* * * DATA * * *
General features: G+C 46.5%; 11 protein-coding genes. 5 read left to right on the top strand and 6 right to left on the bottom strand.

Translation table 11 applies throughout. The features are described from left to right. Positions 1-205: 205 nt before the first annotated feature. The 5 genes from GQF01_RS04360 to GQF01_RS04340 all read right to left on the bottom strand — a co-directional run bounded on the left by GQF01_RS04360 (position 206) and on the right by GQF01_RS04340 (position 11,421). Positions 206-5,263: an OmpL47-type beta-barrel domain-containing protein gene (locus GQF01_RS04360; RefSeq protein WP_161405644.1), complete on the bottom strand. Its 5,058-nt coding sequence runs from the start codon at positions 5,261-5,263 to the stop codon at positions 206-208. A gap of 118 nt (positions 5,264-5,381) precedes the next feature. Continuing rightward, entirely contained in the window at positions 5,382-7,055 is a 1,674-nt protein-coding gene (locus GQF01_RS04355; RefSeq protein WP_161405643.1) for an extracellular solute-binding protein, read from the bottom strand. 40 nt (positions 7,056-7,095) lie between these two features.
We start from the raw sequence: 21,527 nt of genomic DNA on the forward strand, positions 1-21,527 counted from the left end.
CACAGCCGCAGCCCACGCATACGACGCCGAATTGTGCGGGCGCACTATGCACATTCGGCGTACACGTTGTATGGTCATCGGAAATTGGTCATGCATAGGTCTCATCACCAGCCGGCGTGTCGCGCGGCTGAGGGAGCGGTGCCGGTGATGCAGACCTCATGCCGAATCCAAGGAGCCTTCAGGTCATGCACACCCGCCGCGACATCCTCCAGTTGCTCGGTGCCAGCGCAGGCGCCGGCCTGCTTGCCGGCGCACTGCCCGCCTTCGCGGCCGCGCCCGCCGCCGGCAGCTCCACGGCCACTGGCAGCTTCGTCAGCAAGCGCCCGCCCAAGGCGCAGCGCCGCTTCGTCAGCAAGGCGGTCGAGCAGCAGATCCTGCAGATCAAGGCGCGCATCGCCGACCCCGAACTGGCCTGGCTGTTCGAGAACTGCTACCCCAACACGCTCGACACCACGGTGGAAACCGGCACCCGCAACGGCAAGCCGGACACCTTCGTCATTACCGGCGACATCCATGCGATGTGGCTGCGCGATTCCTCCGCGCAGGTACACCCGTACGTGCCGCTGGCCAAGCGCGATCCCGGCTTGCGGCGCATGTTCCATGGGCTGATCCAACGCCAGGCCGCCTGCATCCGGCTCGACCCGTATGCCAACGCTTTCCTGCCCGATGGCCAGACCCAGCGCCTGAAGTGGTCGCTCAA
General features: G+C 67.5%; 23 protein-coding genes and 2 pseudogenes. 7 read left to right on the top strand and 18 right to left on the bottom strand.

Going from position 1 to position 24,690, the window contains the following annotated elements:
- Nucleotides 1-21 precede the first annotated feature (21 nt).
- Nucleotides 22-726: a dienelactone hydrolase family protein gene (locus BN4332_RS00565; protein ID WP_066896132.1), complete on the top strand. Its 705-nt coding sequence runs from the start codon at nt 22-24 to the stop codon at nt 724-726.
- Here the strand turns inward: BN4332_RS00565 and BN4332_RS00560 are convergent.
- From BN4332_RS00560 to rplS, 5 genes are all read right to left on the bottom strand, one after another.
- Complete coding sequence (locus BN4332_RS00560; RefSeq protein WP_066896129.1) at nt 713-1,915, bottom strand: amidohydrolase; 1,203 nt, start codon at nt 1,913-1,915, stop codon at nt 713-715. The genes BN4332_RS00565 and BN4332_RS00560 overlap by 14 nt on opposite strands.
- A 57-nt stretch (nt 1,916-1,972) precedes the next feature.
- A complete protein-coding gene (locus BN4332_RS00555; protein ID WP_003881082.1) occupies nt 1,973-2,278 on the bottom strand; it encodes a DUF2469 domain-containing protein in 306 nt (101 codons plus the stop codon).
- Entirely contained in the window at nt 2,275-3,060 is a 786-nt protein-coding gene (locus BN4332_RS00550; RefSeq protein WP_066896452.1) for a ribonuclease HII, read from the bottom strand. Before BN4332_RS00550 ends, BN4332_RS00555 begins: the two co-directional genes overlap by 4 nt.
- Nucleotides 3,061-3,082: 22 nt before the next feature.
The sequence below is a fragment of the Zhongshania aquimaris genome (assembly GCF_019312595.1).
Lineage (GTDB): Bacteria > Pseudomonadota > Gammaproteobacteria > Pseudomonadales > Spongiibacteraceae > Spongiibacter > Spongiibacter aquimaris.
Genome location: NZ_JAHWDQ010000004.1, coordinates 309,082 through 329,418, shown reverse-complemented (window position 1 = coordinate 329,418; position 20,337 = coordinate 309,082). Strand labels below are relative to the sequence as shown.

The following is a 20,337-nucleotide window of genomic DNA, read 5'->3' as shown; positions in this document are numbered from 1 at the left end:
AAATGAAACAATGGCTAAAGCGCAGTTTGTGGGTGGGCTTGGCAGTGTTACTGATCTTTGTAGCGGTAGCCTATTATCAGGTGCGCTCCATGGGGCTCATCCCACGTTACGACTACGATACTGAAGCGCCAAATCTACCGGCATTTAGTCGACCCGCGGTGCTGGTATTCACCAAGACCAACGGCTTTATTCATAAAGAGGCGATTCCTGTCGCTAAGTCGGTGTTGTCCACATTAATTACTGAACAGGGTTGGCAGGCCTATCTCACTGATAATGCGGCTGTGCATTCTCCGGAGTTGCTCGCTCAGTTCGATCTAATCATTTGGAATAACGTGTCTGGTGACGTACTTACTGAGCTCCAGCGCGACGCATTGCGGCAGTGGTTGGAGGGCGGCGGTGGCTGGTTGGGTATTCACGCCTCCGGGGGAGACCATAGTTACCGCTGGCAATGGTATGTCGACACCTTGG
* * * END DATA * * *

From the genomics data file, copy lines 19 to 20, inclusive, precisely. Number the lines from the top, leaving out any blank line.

The following is a 20,337-nucleotide window of genomic DNA, read 5'->3' as shown; positions in this document are numbered from 1 at the left end:
AAATGAAACAATGGCTAAAGCGCAGTTTGTGGGTGGGCTTGGCAGTGTTACTGATCTTTGTAGCGGTAGCCTATTATCAGGTGCGCTCCATGGGGCTCATCCCACGTTACGACTACGATACTGAAGCGCCAAATCTACCGGCATTTAGTCGACCCGCGGTGCTGGTATTCACCAAGACCAACGGCTTTATTCATAAAGAGGCGATTCCTGTCGCTAAGTCGGTGTTGTCCACATTAATTACTGAACAGGGTTGGCAGGCCTATCTCACTGATAATGCGGCTGTGCATTCTCCGGAGTTGCTCGCTCAGTTCGATCTAATCATTTGGAATAACGTGTCTGGTGACGTACTTACTGAGCTCCAGCGCGACGCATTGCGGCAGTGGTTGGAGGGCGGCGGTGGCTGGTTGGGTATTCACGCCTCCGGGGGAGACCATAGTTACCGCTGGCAATGGTATGTCGACACCTTGG